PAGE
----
In the past 28 years, the reactionary forces headed by capitalist roaders within our Party have usurped the state and Party powers and divided up state assets among themselves. Meanwhile, they have been spewing deep-seated hatred and venom against Mao Zedong and his socialist legacy. They have done their utmost to attack and slander Mao Zedong, by the use of such tactics as concocting Party resolutions, issuing official documents or reports, and publishing articles and editorials in official news media; moreover, in there attempt to smear Mao Zedong, they have resorted to such low blows as “Democracy Wall” posters, rumors and innuendos, personal memoirs and interviews with foreign journalists.

But the great majority of Chinese people, accounting for more than 95% of the population, and in particular workers and the peasants will always stand by the side of Mao Zedong. Under Mao Zedong’s leadership, to serve the people wholeheartedly was set out as the fundamental precept guiding the work of the Party, the government and the army. He had repeatedly urged all Party members and all the cadres always to take the mass line and stand on the side of 95% of the people; he emphatically stated that: “To take the mass line is a fundamental principle of Marxism.” Through out his life, he had fought for the liberation of the people, until his last breath.

From their direct experience, the Chinese people realized that Mao Zedong and they themselves were intimately bound together, in good times and bad, in victory and defeat: with Mao Zedong as their leader, Chinese people were the masters of the country, and enjoyed inviolable democratic rights. They lived a happy life, confident, optimistic and reassured of ever better days ahead. But after Mao Zedong passed away, the working class in China was knocked down overnight by the bourgeoisie; they are no longer the masters of their own country. In this society of “Socialism with Chinese characteristics,” money means power and social status The wealth polarization has driven working people into abject poverty; as a result, they have lost their social status and all the rights they had enjoyed previously. They are no longer dignified socialist laborers; instead, they are forced to sell their labor power as commodities for survival: they have become tools that can be bought freely by the capitalists.

Part of the working people work for so-called state-owned enterprises, but the term ‘state-owned’ actually means capitalist-owned because the entire state is owned by the capitalist class. The laborers are no longer working for themselves; they are working to create surplus value for the capitalist class. Another part of working people have in effect become slaves for large and small capitalists. They suffer from even more crueler exploitation and oppression. In addition, hundreds of millions of workers and peasants have been constantly subjected to layoffs, and forced migration, living from hand to mouth, always on the march, looking for jobs, and struggling for mere survival. Labor has become the only means for the survival of themselves and their families. Work is no longer a guaranteed right. As a result of the commercialization of education, health care, cultural activities, sports and legal recourse, they have been in effect deprived of the right to send their children to school, access to health care, the right to pension and other rights associated with old age, the right to participate in cultural, recreational and sports activities; and even the right to legal protection. Moreover, as a result of the waste of resources and environmental pollution caused directly by the rapacious development pursued by the capitalist class, the working people have even lost their right to healthy food, clean water and fresh air. Poverty has brought them untold suffering!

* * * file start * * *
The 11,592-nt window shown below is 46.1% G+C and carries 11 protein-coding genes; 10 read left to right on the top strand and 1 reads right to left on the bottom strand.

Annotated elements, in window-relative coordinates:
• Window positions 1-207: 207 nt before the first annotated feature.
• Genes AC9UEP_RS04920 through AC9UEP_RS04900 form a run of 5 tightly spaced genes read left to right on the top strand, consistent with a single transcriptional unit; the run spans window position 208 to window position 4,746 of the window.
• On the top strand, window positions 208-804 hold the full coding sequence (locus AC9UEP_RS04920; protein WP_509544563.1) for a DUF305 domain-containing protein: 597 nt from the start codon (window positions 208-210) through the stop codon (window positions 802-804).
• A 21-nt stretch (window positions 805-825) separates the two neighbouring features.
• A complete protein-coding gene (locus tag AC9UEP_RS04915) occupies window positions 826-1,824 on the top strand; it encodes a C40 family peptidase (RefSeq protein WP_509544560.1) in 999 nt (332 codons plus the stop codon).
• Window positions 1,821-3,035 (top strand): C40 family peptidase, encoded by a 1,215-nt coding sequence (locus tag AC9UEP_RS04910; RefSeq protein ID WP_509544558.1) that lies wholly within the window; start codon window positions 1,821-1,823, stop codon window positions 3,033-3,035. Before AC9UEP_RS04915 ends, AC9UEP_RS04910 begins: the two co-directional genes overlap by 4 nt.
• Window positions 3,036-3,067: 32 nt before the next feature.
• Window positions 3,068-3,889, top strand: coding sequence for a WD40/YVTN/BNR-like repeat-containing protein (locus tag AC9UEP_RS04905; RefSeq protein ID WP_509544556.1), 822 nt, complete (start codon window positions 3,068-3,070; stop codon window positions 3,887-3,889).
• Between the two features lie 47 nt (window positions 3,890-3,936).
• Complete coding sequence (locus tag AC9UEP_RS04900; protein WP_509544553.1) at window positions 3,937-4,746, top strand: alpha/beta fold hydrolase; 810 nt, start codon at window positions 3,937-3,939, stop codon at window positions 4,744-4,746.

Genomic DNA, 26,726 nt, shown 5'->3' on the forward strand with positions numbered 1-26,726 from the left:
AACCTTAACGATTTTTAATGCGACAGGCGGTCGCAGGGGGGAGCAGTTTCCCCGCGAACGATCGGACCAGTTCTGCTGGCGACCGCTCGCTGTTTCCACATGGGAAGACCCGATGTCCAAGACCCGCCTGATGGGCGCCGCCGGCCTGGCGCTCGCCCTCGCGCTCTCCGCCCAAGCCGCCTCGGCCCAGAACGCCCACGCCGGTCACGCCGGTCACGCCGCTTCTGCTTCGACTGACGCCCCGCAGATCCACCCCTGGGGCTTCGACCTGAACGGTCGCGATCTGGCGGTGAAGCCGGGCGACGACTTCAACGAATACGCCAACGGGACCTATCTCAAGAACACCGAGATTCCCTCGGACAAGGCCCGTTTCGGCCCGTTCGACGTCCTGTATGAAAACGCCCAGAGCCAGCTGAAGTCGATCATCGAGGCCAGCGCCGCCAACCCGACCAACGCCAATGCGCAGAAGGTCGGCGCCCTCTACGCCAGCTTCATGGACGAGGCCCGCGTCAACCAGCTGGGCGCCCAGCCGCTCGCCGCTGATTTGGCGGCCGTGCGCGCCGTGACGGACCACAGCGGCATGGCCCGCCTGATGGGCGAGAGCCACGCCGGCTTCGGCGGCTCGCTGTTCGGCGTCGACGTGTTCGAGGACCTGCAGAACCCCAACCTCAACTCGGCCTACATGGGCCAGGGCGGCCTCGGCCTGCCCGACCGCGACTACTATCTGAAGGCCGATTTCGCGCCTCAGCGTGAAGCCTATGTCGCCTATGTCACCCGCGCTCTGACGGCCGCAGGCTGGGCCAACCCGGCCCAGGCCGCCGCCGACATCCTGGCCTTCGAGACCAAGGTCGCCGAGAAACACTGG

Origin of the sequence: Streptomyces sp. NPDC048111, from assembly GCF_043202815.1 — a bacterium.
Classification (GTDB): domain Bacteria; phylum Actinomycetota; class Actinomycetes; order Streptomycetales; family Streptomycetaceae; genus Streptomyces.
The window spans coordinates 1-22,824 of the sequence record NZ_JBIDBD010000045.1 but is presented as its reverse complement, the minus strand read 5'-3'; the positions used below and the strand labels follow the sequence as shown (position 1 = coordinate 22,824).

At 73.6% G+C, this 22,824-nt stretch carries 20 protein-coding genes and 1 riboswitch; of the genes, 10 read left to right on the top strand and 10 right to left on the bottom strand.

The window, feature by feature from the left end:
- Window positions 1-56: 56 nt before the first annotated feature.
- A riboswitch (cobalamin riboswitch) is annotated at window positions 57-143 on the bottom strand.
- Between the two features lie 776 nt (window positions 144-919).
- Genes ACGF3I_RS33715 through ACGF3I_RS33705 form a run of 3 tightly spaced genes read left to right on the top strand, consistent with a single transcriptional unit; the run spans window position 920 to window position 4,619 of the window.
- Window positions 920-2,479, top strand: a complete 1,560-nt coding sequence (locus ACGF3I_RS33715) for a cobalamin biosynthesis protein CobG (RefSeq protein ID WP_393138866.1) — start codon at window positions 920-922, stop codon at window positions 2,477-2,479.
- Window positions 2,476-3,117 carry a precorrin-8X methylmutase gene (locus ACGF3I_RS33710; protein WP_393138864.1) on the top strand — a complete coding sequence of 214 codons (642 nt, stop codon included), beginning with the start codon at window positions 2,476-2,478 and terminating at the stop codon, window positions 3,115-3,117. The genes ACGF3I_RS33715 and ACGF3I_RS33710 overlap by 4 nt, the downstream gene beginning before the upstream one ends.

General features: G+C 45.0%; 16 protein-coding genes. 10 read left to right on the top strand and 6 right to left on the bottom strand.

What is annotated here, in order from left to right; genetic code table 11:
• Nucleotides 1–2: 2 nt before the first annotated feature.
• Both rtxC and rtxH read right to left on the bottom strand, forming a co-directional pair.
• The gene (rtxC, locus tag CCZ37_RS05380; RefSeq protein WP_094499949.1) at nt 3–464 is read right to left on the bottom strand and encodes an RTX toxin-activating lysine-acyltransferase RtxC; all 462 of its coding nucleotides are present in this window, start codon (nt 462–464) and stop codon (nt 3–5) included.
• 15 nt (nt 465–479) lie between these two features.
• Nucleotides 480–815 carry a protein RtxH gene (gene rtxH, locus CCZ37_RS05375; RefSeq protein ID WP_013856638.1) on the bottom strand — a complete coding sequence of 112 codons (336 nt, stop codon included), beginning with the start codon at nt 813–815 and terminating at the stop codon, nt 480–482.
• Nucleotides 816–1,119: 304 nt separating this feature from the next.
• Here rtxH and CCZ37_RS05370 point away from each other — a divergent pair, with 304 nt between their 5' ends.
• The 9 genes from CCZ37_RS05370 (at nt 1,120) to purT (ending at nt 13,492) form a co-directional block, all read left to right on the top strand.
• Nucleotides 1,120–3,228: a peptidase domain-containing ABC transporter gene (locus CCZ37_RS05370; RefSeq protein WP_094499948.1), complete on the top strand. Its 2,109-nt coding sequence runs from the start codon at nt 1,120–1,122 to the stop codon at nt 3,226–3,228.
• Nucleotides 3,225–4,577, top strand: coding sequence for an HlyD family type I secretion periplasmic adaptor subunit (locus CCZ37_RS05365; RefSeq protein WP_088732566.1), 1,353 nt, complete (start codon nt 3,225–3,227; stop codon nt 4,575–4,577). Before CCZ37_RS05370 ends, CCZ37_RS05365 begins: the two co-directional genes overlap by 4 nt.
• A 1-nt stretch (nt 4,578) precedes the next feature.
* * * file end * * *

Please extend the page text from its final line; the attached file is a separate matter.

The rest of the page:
A line has thus been clearly drawn. Mao Zedong is the leader of the Chinese working class; he is the leader of over 95% of the Chinese people. The imperialist revisionists and bourgeoisie and all the reactionary forces within and outside of China oppose Mao Zedong and hate him, while the people love him. The longer he has left this world, the more vehemently his enemies oppose him, the more profoundly, unshakably, sincerely and passionately do people love him. It is indeed laughable for those who oppose Mao Zedong and stand against the people to pronounce a verdict on Mao Zedong, which of course is categorically rejected by the people. The “Mao Zedong fever” that has occurred repeatedly in China over these years have eloquently refuted the two official “resolutions” purporting to pronounce a verdict on Mao Zedong. They are unacceptable to the Chinese people and to the people of the world.

Deng Xiaoping, Jiang Zemin and the like call themselves the core, or chief architect of China’s reforms, or the proud author of the “Theory of the Three Represents” a close look at their performances and deeds will lead to the conclusion that they only represent the interests of imperialism, and the interests of the bourgeoisie. The historical practice and stark social realities of the past 28 years have opened our eyes and raised our class consciousness; the bourgeois elements within our Party is the head and the backbone of the Chinese bourgeois class. These are extremely selfish persons, stubbornly pursuing the capitalist road. They are much more sinister, ruthless, greedy, and devious than an average capitalist outside the Party.